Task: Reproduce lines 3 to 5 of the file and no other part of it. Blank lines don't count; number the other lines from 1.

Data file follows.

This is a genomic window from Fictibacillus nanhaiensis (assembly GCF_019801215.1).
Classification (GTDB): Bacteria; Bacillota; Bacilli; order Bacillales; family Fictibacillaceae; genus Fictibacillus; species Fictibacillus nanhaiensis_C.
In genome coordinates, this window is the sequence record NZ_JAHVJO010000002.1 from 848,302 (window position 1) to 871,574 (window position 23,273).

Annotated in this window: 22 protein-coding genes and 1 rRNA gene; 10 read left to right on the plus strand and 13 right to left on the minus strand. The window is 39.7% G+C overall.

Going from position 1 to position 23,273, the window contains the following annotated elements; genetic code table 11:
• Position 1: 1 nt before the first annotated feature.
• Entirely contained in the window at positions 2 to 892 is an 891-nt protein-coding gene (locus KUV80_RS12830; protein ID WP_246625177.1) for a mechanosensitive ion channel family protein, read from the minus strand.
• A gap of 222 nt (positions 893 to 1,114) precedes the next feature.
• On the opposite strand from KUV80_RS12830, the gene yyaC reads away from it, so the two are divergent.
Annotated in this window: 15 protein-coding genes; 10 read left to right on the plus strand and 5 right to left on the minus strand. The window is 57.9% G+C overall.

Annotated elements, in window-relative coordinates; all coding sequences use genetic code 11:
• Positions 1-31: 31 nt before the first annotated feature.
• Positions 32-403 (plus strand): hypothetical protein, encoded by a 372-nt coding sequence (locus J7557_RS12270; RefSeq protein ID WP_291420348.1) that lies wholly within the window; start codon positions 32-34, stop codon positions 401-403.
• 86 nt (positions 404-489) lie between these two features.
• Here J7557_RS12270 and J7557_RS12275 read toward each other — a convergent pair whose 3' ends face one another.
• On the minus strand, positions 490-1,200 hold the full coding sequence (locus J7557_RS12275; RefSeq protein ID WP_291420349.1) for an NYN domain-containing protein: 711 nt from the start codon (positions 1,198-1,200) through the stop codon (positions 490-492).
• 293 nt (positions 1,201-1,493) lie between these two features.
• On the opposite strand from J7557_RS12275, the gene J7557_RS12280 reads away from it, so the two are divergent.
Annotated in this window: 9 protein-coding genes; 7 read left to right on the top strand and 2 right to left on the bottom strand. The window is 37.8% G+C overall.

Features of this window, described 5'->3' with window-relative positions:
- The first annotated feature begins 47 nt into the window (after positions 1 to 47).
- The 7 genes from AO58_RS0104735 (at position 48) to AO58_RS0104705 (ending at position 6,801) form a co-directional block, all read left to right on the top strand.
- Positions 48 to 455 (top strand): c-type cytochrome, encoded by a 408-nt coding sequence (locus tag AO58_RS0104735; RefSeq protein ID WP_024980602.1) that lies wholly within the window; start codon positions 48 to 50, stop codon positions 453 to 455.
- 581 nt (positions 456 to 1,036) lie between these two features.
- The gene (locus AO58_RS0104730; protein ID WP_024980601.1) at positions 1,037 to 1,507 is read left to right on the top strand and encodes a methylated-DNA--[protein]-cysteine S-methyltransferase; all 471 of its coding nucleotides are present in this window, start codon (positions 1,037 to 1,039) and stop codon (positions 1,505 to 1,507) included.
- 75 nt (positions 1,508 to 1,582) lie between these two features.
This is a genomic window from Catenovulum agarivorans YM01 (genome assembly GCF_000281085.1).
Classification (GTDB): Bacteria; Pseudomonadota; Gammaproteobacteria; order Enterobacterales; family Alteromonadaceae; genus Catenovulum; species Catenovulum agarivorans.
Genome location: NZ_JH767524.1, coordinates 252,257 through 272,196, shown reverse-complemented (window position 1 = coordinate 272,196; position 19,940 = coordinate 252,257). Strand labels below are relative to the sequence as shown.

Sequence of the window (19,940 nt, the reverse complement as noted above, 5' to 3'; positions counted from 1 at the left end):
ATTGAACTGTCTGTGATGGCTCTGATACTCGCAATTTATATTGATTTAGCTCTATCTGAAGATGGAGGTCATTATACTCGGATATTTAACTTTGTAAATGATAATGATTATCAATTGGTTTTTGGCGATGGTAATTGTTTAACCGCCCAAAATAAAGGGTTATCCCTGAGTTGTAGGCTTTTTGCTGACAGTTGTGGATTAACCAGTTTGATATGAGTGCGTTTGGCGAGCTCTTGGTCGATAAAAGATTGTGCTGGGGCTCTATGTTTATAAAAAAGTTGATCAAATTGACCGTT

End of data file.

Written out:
In genome coordinates, this window is the sequence record NZ_JAHVJO010000002.1 from 848,302 (window position 1) to 871,574 (window position 23,273).

Annotated in this window: 22 protein-coding genes and 1 rRNA gene; 10 read left to right on the plus strand and 13 right to left on the minus strand. The window is 39.7% G+C overall.

Going from position 1 to position 23,273, the window contains the following annotated elements; genetic code table 11: